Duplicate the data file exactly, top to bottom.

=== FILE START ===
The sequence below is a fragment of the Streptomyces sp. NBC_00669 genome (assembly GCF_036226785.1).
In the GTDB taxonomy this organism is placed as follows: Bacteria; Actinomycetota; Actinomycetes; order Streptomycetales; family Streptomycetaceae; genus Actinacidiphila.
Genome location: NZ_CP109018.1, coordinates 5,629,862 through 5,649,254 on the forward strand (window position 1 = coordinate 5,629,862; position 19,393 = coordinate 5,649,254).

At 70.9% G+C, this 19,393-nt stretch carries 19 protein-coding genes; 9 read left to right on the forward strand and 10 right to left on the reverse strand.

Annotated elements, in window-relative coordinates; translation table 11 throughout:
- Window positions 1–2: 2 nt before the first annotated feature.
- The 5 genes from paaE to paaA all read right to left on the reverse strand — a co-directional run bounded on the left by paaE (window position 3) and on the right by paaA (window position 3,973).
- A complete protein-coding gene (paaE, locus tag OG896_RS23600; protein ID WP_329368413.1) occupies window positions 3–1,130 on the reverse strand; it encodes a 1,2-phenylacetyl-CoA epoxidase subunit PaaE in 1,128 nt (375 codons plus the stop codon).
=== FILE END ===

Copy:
The sequence below is a fragment of the Streptomyces sp. NBC_00669 genome (assembly GCF_036226785.1).
In the GTDB taxonomy this organism is placed as follows: Bacteria; Actinomycetota; Actinomycetes; order Streptomycetales; family Streptomycetaceae; genus Actinacidiphila.
Genome location: NZ_CP109018.1, coordinates 5,629,862 through 5,649,254 on the forward strand (window position 1 = coordinate 5,629,862; position 19,393 = coordinate 5,649,254).

At 70.9% G+C, this 19,393-nt stretch carries 19 protein-coding genes; 9 read left to right on the forward strand and 10 right to left on the reverse strand.

Annotated elements, in window-relative coordinates; translation table 11 throughout:
- Window positions 1–2: 2 nt before the first annotated feature.
- The 5 genes from paaE to paaA all read right to left on the reverse strand — a co-directional run bounded on the left by paaE (window position 3) and on the right by paaA (window position 3,973).
- A complete protein-coding gene (paaE, locus tag OG896_RS23600; protein ID WP_329368413.1) occupies window positions 3–1,130 on the reverse strand; it encodes a 1,2-phenylacetyl-CoA epoxidase subunit PaaE in 1,128 nt (375 codons plus the stop codon).